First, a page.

Yellowstone National Park

Last week, a group of five backpackers encountered an aggressive black bear at a northern Yellowstone National Park backcountry campsite roughly 3 miles from the Hellroaring Trailhead.

Around 5 p.m. July 6, an adult female black bear wandered into their camp. The backpackers, three adults and two children, were sitting outside their tents.

The bear approached one adult woman and bit her right arm and head. It also attempted to nip the right hand of one of the children. Their injuries were minor, only bruises and abrasions, according to a National Park Service press release.

After advancing on the campers, the bear redirected to their food, which was not yet hung on their storage pole. Responding rangers found the bear still eating at the campsite and decided to kill it, according to the press release.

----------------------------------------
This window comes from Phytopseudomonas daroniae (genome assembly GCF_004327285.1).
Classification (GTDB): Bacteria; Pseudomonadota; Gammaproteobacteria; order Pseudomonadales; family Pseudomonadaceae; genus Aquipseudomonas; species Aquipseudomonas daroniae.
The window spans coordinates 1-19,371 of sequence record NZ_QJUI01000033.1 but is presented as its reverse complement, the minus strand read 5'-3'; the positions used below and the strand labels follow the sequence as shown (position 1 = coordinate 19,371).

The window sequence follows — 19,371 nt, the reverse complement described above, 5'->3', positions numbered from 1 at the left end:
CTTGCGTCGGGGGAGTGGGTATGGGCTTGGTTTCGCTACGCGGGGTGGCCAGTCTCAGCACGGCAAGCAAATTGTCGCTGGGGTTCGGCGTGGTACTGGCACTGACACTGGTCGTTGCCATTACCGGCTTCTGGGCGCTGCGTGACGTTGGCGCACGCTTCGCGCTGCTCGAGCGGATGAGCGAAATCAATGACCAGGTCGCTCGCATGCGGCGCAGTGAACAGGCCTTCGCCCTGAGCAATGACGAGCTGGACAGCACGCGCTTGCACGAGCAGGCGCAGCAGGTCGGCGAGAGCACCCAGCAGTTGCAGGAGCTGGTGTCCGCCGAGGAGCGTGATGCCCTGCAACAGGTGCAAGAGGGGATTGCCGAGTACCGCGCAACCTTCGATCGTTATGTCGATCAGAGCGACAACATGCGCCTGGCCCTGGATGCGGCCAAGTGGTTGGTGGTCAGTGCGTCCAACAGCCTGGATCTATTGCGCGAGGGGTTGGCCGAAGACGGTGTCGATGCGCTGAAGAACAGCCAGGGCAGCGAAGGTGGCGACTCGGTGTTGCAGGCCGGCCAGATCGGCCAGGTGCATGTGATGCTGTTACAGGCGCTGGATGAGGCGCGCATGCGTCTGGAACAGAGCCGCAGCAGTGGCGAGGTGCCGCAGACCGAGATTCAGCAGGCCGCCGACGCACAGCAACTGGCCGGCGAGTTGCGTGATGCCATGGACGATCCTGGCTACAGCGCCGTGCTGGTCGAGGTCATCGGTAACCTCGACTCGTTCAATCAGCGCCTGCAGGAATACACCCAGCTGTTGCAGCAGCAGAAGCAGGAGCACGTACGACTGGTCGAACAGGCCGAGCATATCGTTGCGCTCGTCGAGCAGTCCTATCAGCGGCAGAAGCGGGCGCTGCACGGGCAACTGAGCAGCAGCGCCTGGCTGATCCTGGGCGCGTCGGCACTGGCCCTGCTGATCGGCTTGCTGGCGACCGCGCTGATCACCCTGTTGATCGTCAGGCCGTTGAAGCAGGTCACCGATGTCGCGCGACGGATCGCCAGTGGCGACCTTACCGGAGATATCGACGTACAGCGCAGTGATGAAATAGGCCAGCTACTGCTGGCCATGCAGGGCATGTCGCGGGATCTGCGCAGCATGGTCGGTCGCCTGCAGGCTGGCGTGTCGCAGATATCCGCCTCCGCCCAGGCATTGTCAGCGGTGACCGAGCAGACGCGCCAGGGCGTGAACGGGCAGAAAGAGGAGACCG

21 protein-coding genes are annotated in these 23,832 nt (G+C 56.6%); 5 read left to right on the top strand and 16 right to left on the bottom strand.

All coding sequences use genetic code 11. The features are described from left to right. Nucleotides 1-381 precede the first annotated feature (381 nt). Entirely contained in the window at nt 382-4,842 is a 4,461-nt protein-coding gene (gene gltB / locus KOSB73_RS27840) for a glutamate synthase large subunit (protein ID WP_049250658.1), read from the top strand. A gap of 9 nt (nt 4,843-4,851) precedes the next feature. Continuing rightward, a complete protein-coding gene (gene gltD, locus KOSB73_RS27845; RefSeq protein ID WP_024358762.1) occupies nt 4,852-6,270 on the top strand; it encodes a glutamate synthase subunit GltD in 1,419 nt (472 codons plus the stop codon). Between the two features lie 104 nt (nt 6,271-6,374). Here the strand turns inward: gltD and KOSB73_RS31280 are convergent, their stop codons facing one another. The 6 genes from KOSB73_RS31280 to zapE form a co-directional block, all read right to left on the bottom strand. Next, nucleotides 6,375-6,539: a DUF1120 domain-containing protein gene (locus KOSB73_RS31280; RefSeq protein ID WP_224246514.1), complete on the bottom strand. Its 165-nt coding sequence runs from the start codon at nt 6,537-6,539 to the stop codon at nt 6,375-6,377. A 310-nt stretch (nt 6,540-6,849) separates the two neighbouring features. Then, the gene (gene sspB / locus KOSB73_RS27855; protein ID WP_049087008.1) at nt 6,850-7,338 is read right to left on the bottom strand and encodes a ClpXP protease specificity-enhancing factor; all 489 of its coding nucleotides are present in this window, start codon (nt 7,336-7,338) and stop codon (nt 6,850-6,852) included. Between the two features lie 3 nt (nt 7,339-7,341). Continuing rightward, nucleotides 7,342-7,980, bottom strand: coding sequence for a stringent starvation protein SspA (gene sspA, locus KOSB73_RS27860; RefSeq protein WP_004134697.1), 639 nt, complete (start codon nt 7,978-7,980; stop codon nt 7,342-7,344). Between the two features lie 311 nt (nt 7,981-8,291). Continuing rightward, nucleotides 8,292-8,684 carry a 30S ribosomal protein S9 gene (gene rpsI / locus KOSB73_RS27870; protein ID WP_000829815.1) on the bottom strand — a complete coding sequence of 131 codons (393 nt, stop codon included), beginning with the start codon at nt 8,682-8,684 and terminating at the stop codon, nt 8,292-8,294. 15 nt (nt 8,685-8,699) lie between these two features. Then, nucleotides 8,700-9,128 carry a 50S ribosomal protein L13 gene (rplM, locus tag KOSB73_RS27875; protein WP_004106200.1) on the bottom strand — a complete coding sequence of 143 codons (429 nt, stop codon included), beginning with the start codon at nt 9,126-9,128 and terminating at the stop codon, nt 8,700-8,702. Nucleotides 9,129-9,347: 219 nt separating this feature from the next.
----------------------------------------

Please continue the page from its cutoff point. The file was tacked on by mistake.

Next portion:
Rangers did so because the bear entered an occupied campsite, bit the backpackers and received “a considerable food reward” for its behavior. Linda Veress, a Yellowstone public information specialist, confirmed that these are common reasons a bear might be euthanized.

Veress recommends that campers carry bear spray and keep their food stored at all times unless they are actively using it. “Smelly” items, including toothpaste, deodorant and sunscreen, should be treated like food and stored accordingly.

“The risk of being injured by a black bear while in backcountry campsites in Yellowstone National Park is approximately 1 in 850,000 overnight stays,” Yellowstone bear management biologist Kerry Gunther said in the release. The risk may be low, but it’s never zero.

Contact Lillian Bissell by emailing

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